Help! My Cat Is Bumping Into Things

If we have to pick favourite diseases, mine is retinal detachment in cats. One day your cat goes suddenly blind, and the next they can see again. All thanks to a simple and low cost treatment.

However, for this to happen, you need to know what to look for, and act quickly.

How To Tell If Your Cat Has Poor Vision

Here are the common signs of vision loss or blindness in cats:

  • Bumping into things they should be able to see
  • Dilated pupils (large black eyes)
  • Sudden anxiety about moving around or going outside
  • Crying or aimless wandering
  • Blood in the eye or a cloudy eye

The cat pictured above has a dilated pupil, but even that is not as wide as we typically see in a blind eye. Often you can barely see any of the usual yellow or green iris colour.

The actual cause of blindness does not always come on as suddenly as it seems. Cats can cope very well with poor vision and it’s often only when the lights go out completely that you will notice.

The Causes Of Sudden Blindness In Cats

There is a long list of possible causes of blindness in adult cats, of which only two are common.

  • Hypertension
  • Anterior uveitis
  • Damage to the eye or its nerve supply
  • Tumours anywhere along the vision pathways
  • Progressive retinal atrophy or PRA
  • Cataracts
  • Glaucoma

Of these, eye damage can be from head trauma secondary to car injury or lacerations from cat fights. PRA is a genetic disease causing retinal degeneration, and only likely in young purebreeds (I saw my first ever case just last week in a Toyger). Tumours are rare (often iris melanoma) and cataracts and glaucoma even rarer (these diseases are explained here).

Of the two common causes, anterior uveitis is seen as a red, painful or cloudy eye that’s no longer clear inside. The cause is usually an immune response to infections like FIV, FIP or toxoplasmosis. It needs to be treated quickly to avoid blindness but is usually quite obvious.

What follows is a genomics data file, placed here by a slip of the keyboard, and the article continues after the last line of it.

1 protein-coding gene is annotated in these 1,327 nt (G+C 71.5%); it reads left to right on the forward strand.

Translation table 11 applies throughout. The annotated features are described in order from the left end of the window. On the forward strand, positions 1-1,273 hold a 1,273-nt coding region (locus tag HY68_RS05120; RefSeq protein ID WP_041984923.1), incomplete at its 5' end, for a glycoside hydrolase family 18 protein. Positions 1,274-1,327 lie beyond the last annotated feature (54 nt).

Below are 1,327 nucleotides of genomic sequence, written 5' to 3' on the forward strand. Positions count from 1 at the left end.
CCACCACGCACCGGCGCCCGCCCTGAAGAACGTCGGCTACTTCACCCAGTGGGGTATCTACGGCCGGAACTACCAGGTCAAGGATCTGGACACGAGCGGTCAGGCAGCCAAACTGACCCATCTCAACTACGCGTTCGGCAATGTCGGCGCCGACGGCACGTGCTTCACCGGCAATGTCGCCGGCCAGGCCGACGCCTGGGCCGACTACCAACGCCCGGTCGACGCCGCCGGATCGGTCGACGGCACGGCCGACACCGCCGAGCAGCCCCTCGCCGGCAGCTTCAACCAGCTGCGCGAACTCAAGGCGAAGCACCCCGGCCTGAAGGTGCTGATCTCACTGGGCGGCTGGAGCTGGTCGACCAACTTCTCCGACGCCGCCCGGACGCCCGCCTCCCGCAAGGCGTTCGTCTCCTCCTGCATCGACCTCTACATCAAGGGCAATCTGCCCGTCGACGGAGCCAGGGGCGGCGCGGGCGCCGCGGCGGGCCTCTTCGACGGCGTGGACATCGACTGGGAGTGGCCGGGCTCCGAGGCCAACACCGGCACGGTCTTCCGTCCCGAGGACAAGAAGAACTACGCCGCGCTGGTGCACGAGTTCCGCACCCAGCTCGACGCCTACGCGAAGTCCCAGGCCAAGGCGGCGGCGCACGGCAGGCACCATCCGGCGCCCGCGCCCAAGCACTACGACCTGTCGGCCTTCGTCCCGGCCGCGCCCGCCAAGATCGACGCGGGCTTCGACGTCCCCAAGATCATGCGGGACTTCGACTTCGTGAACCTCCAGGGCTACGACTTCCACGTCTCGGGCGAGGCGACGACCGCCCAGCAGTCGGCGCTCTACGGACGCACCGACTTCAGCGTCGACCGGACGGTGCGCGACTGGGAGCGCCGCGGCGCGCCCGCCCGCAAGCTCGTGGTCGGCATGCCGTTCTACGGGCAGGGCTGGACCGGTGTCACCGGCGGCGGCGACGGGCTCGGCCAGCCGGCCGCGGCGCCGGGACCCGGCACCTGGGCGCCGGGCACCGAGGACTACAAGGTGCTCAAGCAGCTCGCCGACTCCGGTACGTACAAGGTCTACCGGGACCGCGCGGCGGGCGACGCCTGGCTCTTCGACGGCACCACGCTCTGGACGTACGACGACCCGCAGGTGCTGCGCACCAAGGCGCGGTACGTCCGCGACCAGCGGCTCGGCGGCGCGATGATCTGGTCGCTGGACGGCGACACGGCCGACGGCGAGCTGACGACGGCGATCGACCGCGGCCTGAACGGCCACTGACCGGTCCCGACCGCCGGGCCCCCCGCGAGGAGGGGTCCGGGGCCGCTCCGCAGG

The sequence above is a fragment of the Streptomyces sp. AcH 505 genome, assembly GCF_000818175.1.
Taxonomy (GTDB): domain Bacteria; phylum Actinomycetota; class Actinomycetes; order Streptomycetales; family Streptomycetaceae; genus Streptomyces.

The one I want to focus on in depth is feline hypertension. This is the most likely reason for sudden blindness in older cats and its effects are often reversible.

How Hypertension Causes Blindness

detached retina cat

Hypertension, or raised blood pressure, is common in old cats. It’s often secondary to kidney disease or hyperthyroidism, but also occurs on its own. If untreated, it can cause two things to happen the eye:

  1. The retina (the light sensitive layer) separates from the rest of the back of the eye. This is retinal detachment.
  2. Blood vessels burst leading to bleeding inside the eye or on the retina. The blood then blocks vision.

The picture shows a severe case of retinal detachment. You can see a widely dilated yellow pupil, and the greenish bulging retina in the middle.

Treatment Of Hypertension

My experience is this: if retinal detachment is detected while the retina is only partly peeled away, it will reattach once the blood pressure is controlled. In other words, cats who are brought in as soon as the problem is noted have a very good chance of their vision being restored.

When we see a disease known to be linked with hypertension, we will measure blood pressure. I saw such a cat a few weeks ago with blood in the eye. Within a few hours we had tested her and started her on antihypertensive medication. Her blood pressure is now normal, and she’s made a full recovery.

Medication for high blood pressure in cats is only once daily, cheap and generally very effective. Of course, we always check the response after a few weeks just to be sure.

So the take home message is not to overlook even the slightest hint of eyesight problems. While cats can live happily even after losing their sight, for many of them, it never needs to happen.

Have something to add? Comments are welcome below and will appear within 24 hours.
By Andrew Spanner BVSc(Hons) MVetStud, a vet in Adelaide, Australia. These help topics are from a series regularly posted on email and Twitter. Subscribe via email here to never miss a story! The information provided here is not intended to be used as a substitute for going to the vet. If your pet is unwell, please seek veterinary attention.

Andrew

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